The Canadian Art Database

Ross Skoggard

Canadian Artists in the Big Apple
[David Craven, Shelagh Keeley, Peter Schuyff, Andy Fabo, Tim Jocelyn, Dorothea Rockburne, Marcus Leatherdale, Marvin Gasoi, Stephen Lack,
Canadian Art, Summer 1986.
[ 3,168 words ]

Toronto painter David Craven was lucky. He moved to Manhattan seven years ago and signed a long lease on a big loft in a decent neighbourhood. It's at the corner of Franklin Street and West Broadway in TriBeCa, after SoHo the most expensive loft district in the city. Just downstairs and next door is a once-trendy place to eat. El Internaçional café serves tapas, last season's chic hors d'œuvres, to young stockbrokers, tourists and a few jet-set stragglers who have developed a taste for the house specialty, fried baby eel. Craven hates the Internaçional. In summer, with the windows open, his loft is saturated with the smell of frying garlic.

The day I was there Craven was responding to an even more unwelcome visitation. He was installing a burglar alarm. Did someone break in?

'Someone tried,' Craven explains. 'Early one morning I was awakened by a banging on my door. I thought it was the mailman. I was about to get out of bed, get my mail and tell him to pipe down when the banging stopped. It was some kids trying to break through my door with a crowbar. They went to another loft with a weaker door and robbed the place.'

Everyone in New York has a violent crime story. There's nothing unusual about it. What's unusual is the calm, matter-of-fact way they tell them. As if it were an ordinary part of everyday life. Whatever it is. New York has more of it — violence, money opportunity, taxi-cabs. You can't take Vancouver or Halifax and multiply everything by 10 and get New York. The change in scale changes people and their relations to each other. So much power and money rubbing up against so much poverty and anger. The winners and losers of this macro-Snakes and Ladders game have become familiar sights. The ubiquitous Cadillac stretch limousines are almost as common as the de-institutionalized mental patients haranguing some imaginary parent or boss on the street corner. Young Canadian artists arriving for the first time can be overawed by the spectacle.

'New York did have an immediate and devastating effect on my work.' concedes David Craven. 'Before we came down everyone was saying they worried about how my wife would take to New York. I was the one who was hot to come here. So we get here and within five days my wife is feeling perfectly at home with her job as a genetic technologist at New York University Medical Center, and I'm going to my studio and sulking. I didn't do any new work for months. I cleaned everything out of the studio. I didn't want to look at old work. The studio was bare. I would go in every day and get real depressed. Then after eight months I started drawing, I started drawing figures.'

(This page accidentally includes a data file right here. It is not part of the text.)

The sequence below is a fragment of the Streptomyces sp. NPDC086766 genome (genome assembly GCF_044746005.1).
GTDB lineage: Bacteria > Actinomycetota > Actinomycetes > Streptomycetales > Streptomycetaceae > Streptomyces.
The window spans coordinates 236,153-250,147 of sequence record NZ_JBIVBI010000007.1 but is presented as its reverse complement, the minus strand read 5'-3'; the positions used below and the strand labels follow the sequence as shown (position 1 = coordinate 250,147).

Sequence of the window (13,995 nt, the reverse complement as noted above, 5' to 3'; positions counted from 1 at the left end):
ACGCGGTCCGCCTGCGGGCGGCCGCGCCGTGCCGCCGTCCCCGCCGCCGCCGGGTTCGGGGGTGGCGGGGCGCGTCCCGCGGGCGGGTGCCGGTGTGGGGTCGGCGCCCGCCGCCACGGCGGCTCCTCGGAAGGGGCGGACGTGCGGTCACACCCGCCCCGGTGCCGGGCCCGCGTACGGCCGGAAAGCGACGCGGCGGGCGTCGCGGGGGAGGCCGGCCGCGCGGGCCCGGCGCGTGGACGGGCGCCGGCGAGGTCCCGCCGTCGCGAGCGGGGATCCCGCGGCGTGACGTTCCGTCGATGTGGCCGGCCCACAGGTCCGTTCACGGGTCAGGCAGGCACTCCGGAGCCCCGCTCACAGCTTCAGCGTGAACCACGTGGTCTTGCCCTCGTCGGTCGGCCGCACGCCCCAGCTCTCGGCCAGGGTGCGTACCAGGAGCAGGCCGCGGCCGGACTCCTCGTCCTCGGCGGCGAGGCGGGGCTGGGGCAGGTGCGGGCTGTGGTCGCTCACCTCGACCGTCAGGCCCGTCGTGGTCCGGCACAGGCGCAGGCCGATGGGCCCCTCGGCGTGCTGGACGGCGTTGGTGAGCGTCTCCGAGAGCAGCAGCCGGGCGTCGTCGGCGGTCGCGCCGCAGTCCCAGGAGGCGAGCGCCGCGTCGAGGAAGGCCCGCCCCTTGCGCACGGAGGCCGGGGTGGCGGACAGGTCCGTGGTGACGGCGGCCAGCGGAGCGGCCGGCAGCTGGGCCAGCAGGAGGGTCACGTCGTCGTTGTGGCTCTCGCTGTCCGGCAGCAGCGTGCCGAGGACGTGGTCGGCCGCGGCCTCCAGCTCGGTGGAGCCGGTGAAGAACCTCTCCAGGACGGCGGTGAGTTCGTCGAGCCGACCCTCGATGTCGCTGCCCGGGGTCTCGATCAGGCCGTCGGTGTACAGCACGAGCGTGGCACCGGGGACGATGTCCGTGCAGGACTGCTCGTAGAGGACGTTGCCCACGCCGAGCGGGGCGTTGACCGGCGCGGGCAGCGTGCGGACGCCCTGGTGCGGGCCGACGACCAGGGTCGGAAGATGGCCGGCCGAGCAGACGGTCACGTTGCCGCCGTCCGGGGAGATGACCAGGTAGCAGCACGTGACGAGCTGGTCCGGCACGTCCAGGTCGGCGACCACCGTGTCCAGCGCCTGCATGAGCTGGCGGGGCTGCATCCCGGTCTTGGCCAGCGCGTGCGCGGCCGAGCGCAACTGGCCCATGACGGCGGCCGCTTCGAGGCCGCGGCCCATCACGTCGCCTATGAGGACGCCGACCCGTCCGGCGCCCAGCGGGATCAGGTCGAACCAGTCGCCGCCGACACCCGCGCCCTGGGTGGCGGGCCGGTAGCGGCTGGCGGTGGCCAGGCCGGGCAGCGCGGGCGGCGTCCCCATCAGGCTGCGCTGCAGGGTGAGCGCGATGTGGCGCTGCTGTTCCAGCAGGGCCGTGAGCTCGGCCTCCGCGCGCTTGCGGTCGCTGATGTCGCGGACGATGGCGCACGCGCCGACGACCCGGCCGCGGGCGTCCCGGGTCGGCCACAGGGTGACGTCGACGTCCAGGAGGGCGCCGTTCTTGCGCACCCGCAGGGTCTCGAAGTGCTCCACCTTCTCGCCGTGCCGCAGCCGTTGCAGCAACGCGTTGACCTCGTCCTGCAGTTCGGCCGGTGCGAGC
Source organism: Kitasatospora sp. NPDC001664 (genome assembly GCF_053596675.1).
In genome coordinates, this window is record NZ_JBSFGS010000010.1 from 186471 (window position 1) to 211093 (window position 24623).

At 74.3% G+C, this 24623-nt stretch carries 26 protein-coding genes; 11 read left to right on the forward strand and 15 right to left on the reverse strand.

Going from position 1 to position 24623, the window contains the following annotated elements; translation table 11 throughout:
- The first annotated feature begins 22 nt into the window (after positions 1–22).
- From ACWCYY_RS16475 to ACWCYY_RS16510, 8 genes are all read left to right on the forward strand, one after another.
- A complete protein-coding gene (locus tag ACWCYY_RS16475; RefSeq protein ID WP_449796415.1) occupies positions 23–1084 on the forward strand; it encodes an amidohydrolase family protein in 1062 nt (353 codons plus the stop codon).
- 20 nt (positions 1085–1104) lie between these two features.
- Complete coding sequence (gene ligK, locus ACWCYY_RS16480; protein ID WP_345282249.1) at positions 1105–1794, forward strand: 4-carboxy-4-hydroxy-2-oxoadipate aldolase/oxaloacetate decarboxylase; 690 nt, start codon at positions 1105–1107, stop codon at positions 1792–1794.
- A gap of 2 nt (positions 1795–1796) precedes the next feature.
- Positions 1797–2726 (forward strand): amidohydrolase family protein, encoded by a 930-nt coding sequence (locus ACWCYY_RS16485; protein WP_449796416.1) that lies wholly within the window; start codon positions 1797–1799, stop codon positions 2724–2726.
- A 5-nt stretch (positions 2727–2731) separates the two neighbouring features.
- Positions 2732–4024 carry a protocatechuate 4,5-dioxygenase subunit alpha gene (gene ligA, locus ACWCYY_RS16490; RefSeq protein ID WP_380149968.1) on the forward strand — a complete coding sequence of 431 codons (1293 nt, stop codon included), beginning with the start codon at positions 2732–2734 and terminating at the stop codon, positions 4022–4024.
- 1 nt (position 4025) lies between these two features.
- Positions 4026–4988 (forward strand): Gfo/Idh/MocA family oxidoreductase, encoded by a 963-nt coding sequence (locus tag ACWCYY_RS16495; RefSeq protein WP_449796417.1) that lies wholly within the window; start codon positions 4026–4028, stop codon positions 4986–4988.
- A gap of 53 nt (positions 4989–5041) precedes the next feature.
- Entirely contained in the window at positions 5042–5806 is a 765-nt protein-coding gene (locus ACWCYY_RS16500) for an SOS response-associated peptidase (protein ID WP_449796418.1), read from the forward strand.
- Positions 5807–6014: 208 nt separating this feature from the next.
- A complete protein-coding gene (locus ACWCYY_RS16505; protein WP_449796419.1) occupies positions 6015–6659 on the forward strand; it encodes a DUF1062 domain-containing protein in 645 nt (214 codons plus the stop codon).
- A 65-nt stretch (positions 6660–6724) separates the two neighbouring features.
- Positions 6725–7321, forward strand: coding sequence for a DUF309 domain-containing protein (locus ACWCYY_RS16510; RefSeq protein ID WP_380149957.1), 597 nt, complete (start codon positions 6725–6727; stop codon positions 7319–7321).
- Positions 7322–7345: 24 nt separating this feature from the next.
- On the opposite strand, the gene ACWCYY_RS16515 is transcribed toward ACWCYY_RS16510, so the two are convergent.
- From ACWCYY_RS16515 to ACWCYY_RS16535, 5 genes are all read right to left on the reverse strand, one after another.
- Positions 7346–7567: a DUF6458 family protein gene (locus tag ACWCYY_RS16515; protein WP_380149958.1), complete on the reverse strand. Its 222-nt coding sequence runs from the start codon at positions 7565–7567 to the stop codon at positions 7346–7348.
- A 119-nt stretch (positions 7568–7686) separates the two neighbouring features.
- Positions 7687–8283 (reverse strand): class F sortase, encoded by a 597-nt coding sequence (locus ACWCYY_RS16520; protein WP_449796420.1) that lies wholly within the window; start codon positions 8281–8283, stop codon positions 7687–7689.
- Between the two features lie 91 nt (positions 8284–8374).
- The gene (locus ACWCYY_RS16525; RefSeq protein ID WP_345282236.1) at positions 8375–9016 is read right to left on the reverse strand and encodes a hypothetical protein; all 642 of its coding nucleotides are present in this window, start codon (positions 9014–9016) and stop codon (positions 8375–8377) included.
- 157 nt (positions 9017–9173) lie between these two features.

Craven paints in vinyl spackle and acrylic on interlocking plywood panels. His heavily impastoed black-and-white images of heads, hands, glasses (as well as spectacles) and oil derricks crowding and overlapping one another challenge the viewer to decipher an associational text. They are the paintings of someone who has observed the New York scene carefully and synthesized a concise statement of its recent concerns,

When the work finally does begin to click and the newcomer starts to have dealers, critics and curators in to see it, he is guaranteed of one reaction. No matter how big a fish he is back home, in New York no one will have heard of him. The director of the Institute of Contemporary Art in Boston was at Craven's recently 'He asked me where I was from,' says Craven. 'I told him Toronto. I told him a little about the painting scene up there and he was amazed. He said, "I didn't know there was any painting going on in Canada."' Craven credits the government's tendency to fund and circulate installation and performance art rather than painting with Canada's reputation abroad as a country that just doesn't produce painters. It is probably no coincidence that most of the Canadian artists living in New York are painters or sculptors or photographers. Shelagh Keeley is the only installation artist I spoke to.